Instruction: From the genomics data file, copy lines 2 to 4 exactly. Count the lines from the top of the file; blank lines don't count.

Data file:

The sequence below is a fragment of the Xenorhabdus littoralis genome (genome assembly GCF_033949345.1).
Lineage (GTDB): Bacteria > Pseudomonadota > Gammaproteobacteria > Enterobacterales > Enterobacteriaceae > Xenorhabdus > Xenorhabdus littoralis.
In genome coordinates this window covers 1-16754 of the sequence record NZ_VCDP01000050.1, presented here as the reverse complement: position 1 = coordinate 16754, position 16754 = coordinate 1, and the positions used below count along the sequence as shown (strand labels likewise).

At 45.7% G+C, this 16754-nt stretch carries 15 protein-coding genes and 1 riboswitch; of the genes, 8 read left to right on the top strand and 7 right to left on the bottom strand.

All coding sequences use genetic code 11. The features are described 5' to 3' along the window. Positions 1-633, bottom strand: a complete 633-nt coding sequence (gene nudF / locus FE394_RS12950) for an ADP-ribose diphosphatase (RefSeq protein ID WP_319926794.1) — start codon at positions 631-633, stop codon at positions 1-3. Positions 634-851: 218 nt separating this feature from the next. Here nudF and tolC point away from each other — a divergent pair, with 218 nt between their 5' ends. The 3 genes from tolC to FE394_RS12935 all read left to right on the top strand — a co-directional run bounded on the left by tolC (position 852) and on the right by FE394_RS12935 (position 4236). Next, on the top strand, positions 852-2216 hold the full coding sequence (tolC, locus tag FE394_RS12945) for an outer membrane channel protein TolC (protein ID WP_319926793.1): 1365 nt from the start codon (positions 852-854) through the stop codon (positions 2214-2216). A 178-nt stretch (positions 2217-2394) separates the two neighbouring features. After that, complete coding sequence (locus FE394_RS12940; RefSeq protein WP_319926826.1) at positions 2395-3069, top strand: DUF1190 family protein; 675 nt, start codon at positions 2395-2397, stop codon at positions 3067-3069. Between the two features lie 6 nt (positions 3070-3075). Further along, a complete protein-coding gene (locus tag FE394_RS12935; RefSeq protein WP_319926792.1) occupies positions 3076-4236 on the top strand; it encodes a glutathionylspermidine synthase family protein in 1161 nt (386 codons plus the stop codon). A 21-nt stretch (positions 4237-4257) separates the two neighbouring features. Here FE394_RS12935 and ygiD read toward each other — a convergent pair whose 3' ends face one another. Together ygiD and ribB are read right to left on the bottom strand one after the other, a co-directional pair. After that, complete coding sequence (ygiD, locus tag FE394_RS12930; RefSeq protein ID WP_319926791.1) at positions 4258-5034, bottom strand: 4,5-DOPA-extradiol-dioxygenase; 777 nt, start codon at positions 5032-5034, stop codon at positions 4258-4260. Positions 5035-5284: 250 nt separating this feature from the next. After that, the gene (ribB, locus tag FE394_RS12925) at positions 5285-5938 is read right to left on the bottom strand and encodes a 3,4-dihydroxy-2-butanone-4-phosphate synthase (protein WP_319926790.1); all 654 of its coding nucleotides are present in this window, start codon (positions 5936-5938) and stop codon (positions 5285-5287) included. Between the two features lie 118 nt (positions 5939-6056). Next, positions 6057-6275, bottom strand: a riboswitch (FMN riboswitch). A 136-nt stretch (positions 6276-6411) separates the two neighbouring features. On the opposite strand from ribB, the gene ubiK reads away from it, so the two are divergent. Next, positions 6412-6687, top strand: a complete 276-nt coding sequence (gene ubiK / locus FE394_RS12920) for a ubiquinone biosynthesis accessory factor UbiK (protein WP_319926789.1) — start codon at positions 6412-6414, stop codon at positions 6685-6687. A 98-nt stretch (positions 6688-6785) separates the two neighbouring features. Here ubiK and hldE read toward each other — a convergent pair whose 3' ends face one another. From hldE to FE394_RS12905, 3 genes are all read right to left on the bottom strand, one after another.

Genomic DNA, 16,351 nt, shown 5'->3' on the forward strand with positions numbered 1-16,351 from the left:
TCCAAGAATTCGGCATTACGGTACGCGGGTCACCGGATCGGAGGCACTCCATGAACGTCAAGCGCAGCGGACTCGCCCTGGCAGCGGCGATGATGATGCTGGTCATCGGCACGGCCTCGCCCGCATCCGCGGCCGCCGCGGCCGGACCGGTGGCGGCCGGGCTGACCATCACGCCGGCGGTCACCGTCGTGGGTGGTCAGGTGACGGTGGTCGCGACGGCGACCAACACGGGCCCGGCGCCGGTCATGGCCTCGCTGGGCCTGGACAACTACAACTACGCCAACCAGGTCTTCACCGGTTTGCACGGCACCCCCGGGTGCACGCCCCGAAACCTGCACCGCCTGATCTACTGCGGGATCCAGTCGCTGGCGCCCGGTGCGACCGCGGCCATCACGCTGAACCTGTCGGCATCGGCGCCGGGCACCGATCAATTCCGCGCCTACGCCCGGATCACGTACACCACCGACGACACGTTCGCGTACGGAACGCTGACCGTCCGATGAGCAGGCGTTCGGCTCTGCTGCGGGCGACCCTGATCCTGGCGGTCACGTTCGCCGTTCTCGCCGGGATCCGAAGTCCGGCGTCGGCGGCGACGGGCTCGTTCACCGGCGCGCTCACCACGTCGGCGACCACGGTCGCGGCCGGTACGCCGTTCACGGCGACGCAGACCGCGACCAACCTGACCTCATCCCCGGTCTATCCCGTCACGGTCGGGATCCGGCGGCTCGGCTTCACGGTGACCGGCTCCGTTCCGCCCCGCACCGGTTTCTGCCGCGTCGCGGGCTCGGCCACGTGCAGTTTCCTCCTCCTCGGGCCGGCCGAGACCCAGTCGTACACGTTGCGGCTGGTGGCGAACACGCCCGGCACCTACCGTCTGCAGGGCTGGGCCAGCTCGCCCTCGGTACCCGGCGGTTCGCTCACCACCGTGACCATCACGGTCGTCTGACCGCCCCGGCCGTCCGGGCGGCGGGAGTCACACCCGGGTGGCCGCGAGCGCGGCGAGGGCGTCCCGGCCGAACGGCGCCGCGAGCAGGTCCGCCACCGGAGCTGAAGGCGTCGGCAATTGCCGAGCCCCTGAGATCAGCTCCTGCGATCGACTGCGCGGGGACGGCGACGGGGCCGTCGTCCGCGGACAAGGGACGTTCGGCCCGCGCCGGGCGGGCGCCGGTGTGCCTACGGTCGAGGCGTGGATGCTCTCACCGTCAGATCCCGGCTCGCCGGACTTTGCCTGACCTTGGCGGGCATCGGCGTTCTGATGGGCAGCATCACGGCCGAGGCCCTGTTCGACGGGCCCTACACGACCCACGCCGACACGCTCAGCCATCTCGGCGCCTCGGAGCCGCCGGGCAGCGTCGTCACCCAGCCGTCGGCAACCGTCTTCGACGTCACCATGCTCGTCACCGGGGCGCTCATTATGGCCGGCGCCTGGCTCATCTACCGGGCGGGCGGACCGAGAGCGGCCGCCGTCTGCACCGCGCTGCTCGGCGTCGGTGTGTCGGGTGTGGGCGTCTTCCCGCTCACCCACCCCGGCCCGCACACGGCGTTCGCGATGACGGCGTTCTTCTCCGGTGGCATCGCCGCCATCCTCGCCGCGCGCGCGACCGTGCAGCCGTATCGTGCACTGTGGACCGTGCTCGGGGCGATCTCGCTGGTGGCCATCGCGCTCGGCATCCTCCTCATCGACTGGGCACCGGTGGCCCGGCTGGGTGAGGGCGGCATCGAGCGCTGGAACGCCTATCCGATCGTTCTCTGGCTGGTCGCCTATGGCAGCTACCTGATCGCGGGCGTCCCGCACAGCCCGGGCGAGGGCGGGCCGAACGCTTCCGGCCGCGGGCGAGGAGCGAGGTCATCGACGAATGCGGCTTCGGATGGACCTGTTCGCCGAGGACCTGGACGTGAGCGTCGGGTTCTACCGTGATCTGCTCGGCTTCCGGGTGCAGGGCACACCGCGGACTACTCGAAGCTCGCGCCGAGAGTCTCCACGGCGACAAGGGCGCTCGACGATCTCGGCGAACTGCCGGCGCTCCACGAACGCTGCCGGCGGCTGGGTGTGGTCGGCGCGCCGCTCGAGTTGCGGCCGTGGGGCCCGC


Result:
Lineage (GTDB): Bacteria > Pseudomonadota > Gammaproteobacteria > Enterobacterales > Enterobacteriaceae > Xenorhabdus > Xenorhabdus littoralis.
In genome coordinates this window covers 1-16754 of the sequence record NZ_VCDP01000050.1, presented here as the reverse complement: position 1 = coordinate 16754, position 16754 = coordinate 1, and the positions used below count along the sequence as shown (strand labels likewise).

At 45.7% G+C, this 16754-nt stretch carries 15 protein-coding genes and 1 riboswitch; of the genes, 8 read left to right on the top strand and 7 right to left on the bottom strand.